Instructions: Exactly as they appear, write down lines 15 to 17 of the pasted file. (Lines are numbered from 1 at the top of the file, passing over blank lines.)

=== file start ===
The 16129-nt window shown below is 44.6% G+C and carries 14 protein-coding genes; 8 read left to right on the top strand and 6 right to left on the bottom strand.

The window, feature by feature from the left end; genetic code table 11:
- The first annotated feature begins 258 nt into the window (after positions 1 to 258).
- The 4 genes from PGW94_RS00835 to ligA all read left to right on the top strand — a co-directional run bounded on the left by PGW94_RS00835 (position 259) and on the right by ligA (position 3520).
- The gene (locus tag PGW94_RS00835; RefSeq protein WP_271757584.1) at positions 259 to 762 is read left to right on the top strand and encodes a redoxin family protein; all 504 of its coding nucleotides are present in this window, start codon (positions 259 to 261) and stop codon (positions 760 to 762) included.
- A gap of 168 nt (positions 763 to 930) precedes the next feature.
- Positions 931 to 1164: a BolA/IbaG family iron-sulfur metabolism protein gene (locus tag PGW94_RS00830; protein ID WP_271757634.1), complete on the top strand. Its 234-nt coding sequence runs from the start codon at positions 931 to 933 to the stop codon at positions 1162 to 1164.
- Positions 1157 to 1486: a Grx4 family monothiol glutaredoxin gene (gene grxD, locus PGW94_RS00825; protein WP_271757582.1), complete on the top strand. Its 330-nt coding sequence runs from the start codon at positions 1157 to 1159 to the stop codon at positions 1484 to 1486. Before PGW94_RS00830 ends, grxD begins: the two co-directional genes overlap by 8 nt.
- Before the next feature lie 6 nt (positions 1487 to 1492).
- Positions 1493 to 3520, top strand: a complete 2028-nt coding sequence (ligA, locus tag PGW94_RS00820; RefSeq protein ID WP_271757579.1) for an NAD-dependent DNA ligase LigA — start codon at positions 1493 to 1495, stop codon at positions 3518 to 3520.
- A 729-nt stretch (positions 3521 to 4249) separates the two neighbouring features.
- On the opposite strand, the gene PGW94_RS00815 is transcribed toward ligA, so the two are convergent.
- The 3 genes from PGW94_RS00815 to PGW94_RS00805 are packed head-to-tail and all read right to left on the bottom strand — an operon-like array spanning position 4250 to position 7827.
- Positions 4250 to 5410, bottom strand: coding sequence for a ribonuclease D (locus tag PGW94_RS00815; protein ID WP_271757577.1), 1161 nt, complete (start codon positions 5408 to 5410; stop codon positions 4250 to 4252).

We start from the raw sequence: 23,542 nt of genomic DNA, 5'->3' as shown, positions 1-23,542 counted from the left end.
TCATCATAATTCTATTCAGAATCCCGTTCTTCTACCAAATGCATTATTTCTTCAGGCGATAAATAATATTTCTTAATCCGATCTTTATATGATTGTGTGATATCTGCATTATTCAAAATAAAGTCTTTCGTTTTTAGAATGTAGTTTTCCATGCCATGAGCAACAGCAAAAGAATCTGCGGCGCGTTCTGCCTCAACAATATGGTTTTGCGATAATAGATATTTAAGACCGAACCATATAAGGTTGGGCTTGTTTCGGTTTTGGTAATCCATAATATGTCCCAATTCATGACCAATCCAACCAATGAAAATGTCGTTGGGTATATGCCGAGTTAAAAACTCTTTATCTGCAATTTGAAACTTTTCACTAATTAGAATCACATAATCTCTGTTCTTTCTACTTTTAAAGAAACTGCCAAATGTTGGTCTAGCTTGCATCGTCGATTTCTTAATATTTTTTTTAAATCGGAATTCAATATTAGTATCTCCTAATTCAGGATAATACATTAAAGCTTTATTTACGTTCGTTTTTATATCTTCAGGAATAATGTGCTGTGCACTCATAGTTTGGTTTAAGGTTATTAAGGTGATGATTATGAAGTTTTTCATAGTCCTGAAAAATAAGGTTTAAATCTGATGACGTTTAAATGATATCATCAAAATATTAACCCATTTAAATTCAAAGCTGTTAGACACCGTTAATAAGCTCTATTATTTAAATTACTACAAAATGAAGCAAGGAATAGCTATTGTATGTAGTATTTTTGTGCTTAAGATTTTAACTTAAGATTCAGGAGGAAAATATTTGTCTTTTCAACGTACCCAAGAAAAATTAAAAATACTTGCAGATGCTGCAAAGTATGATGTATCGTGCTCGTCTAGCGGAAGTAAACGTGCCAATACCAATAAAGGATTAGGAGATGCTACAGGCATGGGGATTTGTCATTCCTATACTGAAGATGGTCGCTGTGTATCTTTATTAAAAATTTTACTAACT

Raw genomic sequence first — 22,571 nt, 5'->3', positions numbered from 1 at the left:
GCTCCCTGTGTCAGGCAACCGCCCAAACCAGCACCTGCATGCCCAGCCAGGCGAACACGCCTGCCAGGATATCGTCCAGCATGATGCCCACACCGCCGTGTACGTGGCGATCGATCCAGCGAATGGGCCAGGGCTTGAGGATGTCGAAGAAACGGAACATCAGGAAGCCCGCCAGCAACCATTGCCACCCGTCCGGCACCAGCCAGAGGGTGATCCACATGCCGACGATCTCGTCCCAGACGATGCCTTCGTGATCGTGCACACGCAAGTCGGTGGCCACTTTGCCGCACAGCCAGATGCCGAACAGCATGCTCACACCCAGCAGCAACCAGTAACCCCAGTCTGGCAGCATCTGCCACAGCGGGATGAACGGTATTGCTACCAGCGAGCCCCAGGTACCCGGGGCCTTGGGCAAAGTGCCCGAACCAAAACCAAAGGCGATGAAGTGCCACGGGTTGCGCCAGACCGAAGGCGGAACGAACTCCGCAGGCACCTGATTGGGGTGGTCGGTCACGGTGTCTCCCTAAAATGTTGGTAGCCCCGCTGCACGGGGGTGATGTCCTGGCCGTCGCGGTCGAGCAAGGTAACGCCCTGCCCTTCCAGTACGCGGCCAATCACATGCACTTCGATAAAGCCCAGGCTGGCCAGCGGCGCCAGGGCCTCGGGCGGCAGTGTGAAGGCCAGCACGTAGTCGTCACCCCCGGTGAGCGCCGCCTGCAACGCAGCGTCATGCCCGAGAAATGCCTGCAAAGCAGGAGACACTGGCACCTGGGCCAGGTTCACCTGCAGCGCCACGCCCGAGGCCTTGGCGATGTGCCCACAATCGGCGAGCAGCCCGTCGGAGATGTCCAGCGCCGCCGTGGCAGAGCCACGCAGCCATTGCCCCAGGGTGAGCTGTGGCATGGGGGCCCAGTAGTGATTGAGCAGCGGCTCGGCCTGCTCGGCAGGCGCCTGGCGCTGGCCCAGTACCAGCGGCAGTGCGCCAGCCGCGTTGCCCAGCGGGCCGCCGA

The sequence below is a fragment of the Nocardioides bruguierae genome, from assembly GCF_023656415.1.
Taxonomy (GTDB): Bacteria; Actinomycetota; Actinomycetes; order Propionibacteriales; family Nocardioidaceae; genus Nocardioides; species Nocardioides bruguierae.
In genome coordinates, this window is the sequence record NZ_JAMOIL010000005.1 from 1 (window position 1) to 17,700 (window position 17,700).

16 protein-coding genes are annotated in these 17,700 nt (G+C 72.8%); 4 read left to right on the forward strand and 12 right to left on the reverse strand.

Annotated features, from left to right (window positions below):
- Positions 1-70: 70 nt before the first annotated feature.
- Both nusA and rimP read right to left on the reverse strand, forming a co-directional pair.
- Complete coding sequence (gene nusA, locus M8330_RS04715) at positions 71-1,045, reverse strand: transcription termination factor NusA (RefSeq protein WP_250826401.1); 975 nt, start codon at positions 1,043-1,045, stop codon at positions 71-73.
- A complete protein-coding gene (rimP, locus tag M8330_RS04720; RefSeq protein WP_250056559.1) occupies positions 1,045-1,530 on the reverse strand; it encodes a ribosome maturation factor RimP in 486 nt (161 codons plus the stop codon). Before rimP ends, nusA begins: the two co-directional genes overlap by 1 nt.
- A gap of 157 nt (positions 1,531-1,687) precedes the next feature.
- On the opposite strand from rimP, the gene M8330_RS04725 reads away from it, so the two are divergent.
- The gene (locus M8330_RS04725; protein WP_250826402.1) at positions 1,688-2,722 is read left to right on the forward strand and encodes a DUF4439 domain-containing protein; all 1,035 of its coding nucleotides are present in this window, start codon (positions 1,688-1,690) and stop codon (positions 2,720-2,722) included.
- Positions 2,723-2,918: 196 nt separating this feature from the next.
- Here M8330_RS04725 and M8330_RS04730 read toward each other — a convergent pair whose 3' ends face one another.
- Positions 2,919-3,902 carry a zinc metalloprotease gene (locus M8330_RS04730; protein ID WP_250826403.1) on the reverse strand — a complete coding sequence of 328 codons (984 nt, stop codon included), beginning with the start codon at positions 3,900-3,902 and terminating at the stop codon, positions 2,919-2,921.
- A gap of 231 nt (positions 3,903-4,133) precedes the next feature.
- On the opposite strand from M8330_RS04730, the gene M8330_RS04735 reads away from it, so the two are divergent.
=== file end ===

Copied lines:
We start from the raw sequence: 23,542 nt of genomic DNA, 5'->3' as shown, positions 1-23,542 counted from the left end.
TCATCATAATTCTATTCAGAATCCCGTTCTTCTACCAAATGCATTATTTCTTCAGGCGATAAATAATATTTCTTAATCCGATCTTTATATGATTGTGTGATATCTGCATTATTCAAAATAAAGTCTTTCGTTTTTAGAATGTAGTTTTCCATGCCATGAGCAACAGCAAAAGAATCTGCGGCGCGTTCTGCCTCAACAATATGGTTTTGCGATAATAGATATTTAAGACCGAACCATATAAGGTTGGGCTTGTTTCGGTTTTGGTAATCCATAATATGTCCCAATTCATGACCAATCCAACCAATGAAAATGTCGTTGGGTATATGCCGAGTTAAAAACTCTTTATCTGCAATTTGAAACTTTTCACTAATTAGAATCACATAATCTCTGTTCTTTCTACTTTTAAAGAAACTGCCAAATGTTGGTCTAGCTTGCATCGTCGATTTCTTAATATTTTTTTTAAATCGGAATTCAATATTAGTATCTCCTAATTCAGGATAATACATTAAAGCTTTATTTACGTTCGTTTTTATATCTTCAGGAATAATGTGCTGTGCACTCATAGTTTGGTTTAAGGTTATTAAGGTGATGATTATGAAGTTTTTCATAGTCCTGAAAAATAAGGTTTAAATCTGATGACGTTTAAATGATATCATCAAAATATTAACCCATTTAAATTCAAAGCTGTTAGACACCGTTAATAAGCTCTATTATTTAAATTACTACAAAATGAAGCAAGGAATAGCTATTGTATGTAGTATTTTTGTGCTTAAGATTTTAACTTAAGATTCAGGAGGAAAATATTTGTCTTTTCAACGTACCCAAGAAAAATTAAAAATACTTGCAGATGCTGCAAAGTATGATGTATCGTGCTCGTCTAGCGGAAGTAAACGTGCCAATACCAATAAAGGATTAGGAGATGCTACAGGCATGGGGATTTGTCATTCCTATACTGAAGATGGTCGCTGTGTATCTTTATTAAAAATTTTACTAACT

Raw genomic sequence first — 22,571 nt, 5'->3', positions numbered from 1 at the left: